Before any race I do, whether it’s a 5k or a marathon, I almost always need to run at least 3 miles before the start. This is part of my ritual to help me prevent the undesirable bio-break during the race. As someone who suffers from Ulcerative Colitis, this is an important part of my pre-race routine that also includes my need to take my medication and being careful about what I eat. As a result, my GI system was one of the biggest concerns I had as prepared for this race. I decided that I didn’t need to run any extra miles before this race and I would have to make a stop in nature at some point. Well it happened less than a mile into the race. Mother-nature called as expected and I fortunately knew a restroom was right around the corner (and there weren’t many). While this would be the first of 3 stops, my fears that my stomach and GI would be an issue were not a factor throughout the entire race.
After my pit stop, the group converged onto what would be a 20-mile loop made up primarily of single-track rocky trail. As a result of my stop, I was much further back than I had even planned but remained calm and patient. If I had been betting against myself, I would have never imagined I could have been this patient this early on. Despite some of my fellow runners asking if I’d like to pass, I waited and had some great conversations with experienced runners who were from the area and had numerous 100’s under their belt. I continually reminded myself that my ultimate goal was to finish and given these runners track records, I was in good company.
Inevitably other people needed to make pit stops or stop to take off clothes as the temperature climbed. Within 5 miles, I found myself running in front since a large gap had opened up between the pack I was running with and the group ahead. One of the challenges I found being in front was to keep my eyes on the very rocky course while also wanting to catch glimpses of the incredible views that included seeing the clouds below me.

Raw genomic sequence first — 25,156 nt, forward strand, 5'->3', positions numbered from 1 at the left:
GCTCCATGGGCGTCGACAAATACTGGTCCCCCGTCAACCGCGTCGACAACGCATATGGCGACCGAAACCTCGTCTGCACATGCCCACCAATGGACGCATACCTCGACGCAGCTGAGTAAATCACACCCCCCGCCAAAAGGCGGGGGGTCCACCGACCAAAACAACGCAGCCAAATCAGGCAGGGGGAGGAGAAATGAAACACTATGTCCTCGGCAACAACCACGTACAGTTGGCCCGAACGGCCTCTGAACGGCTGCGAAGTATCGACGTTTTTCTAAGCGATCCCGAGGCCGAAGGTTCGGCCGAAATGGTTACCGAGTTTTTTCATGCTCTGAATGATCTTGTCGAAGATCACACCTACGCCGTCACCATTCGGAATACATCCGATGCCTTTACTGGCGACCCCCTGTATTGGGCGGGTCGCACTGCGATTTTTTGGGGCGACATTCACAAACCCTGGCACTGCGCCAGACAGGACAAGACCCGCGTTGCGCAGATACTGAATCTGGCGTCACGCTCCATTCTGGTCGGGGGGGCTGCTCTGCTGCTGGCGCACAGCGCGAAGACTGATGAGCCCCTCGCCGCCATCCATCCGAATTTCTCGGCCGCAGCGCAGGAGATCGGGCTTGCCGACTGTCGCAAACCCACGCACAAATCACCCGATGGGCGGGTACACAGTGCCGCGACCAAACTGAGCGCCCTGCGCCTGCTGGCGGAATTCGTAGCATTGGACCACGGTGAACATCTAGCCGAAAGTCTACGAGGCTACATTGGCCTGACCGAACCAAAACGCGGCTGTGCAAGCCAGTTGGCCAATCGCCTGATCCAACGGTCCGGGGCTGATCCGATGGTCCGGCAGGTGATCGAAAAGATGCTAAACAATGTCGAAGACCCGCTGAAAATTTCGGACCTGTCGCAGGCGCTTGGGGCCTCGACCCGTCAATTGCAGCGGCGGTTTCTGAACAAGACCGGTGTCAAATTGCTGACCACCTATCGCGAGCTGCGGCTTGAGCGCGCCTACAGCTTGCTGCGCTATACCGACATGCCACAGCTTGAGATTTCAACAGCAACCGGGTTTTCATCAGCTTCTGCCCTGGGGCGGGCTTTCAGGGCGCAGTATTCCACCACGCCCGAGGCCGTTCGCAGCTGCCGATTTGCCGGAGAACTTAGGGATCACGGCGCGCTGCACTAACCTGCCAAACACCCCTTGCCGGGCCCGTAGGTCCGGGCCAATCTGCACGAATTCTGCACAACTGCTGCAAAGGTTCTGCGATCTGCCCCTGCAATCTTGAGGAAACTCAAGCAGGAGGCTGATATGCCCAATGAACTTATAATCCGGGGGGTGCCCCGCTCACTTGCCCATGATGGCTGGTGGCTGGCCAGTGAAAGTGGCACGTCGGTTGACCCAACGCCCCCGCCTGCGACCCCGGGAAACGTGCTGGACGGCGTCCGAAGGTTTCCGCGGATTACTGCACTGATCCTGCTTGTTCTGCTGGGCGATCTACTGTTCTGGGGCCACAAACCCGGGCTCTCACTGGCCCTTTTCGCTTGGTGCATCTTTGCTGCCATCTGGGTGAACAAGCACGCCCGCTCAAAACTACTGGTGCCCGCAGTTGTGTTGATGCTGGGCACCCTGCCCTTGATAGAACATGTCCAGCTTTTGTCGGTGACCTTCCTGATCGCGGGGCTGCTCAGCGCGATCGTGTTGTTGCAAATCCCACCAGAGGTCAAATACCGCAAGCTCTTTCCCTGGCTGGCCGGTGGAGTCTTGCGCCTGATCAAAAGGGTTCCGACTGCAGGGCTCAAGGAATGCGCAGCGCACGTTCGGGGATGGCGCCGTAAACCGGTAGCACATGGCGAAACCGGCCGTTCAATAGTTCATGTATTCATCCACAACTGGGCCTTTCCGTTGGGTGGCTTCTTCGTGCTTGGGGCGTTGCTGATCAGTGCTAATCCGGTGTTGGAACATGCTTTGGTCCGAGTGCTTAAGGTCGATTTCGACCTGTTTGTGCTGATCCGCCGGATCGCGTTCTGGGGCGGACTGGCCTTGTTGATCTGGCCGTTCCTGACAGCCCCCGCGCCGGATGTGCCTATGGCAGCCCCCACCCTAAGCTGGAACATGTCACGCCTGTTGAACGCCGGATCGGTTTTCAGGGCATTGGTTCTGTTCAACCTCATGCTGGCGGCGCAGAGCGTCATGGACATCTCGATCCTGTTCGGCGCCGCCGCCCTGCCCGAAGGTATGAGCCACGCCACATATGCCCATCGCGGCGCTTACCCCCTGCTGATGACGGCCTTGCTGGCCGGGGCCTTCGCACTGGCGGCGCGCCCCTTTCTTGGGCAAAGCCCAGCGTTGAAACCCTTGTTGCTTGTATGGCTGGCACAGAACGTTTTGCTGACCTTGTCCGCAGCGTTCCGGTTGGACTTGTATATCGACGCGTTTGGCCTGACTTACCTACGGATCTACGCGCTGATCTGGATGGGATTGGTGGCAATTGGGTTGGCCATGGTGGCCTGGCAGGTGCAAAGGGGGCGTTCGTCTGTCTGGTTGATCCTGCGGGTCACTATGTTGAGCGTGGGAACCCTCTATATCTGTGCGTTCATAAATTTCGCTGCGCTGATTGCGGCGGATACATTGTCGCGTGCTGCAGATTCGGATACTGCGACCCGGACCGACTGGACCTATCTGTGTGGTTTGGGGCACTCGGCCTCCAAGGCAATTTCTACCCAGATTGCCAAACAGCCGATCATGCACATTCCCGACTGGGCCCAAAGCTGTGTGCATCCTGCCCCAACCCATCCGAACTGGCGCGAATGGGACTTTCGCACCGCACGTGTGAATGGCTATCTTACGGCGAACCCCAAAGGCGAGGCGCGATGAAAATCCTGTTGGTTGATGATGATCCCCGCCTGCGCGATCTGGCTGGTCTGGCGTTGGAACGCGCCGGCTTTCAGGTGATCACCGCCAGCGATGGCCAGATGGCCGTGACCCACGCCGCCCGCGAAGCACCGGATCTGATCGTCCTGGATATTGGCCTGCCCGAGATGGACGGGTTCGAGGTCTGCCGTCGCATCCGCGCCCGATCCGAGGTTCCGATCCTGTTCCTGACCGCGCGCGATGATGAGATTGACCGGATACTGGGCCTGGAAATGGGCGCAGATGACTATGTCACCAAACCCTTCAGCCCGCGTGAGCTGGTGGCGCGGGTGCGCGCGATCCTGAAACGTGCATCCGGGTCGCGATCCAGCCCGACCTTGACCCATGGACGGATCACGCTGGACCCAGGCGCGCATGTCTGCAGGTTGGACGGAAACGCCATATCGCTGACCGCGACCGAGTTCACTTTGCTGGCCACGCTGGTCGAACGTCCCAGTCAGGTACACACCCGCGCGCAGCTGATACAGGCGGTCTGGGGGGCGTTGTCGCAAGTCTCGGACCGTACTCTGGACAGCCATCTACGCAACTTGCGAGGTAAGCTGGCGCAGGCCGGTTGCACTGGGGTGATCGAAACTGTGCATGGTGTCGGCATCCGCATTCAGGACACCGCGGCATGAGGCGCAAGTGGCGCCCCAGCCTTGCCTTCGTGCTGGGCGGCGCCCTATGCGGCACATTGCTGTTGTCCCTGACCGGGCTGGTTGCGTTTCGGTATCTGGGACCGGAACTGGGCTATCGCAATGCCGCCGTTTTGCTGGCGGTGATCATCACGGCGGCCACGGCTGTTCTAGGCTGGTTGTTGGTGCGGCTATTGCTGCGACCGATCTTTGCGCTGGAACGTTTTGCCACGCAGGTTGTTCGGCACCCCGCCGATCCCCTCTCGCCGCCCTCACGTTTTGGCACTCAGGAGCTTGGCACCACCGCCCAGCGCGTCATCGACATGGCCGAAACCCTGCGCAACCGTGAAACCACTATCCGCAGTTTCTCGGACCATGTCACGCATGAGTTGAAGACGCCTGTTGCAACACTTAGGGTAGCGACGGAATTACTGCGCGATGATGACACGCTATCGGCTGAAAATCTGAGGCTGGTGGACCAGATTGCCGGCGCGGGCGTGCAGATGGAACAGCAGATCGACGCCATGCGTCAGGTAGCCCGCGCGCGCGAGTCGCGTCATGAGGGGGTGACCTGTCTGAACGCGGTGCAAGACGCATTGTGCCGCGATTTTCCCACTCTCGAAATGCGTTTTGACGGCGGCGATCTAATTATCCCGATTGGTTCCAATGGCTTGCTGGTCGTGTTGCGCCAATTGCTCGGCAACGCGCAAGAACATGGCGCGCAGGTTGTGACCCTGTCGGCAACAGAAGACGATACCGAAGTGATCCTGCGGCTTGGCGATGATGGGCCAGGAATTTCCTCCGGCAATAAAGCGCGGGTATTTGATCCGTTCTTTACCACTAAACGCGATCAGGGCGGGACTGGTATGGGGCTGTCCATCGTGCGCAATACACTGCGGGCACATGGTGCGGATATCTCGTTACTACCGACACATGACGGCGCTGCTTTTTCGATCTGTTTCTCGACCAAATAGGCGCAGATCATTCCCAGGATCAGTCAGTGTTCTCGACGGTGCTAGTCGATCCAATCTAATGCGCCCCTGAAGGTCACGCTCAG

I enjoyed leading this small pack and never thought I would be leading the race. However, I did have some naïve thoughts that finishing in the top 10 might be a possibility. This was until I had the leaders go by me. While this was expected, I couldn’t believe these professionals were probably already an hour ahead of me. This would be the first of many times I would be humbled into realizing this wasn’t a road marathon.
First Crew Stop
I ran into the 2nd aid station (A/S) at mile 10 and saw the Goat. He told me he couldn’t find my extra pair of shorts that I had asked him to look for. Within a few minutes before the start, I had tied my shorts string too tight and it snapped. Although I didn’t think it would bother me, the shorts had been sliding down and aggravating me. Once the Goat told me he didn’t see them (they were in my suitcase in the hotel), I improvised and folded the elastic from my compression shorts over to hold my outer pair up for the remainder of the race.
I rushed a little too much at the Candy Store A/S and grabbed a quarter of a PB&J. This turned out to be fine and along with bananas, was the only food I’d touch for over 15 hours. My fueling strategy included taking 1 to 2 Heat Guard pills (Sodium/potassium) every 30 minutes on the hour with 1 gel every 30 minutes on the quarter past/to the hour. This combined with the regular water kept me from bonking.
Somewhere around mile 17 I encountered my second biggest fear…Getting lost!! It was too early to have this happen but fortunately I wasn’t alone. I ran up on 2 runners who were trying to decide which fork to take in the trail that didn’t appeared marked. After a quick assessment of the choices, I (the guy from the Bronx) made the logical decision to follow the one which appeared to have more tracks. This made sense but unfortunately it took us over a mile to see the next marker (a white and red ribbon tied to branches). These were supposed to be much more frequently dispersed through the course (especially at intersections) and were for the most part with a few exceptions.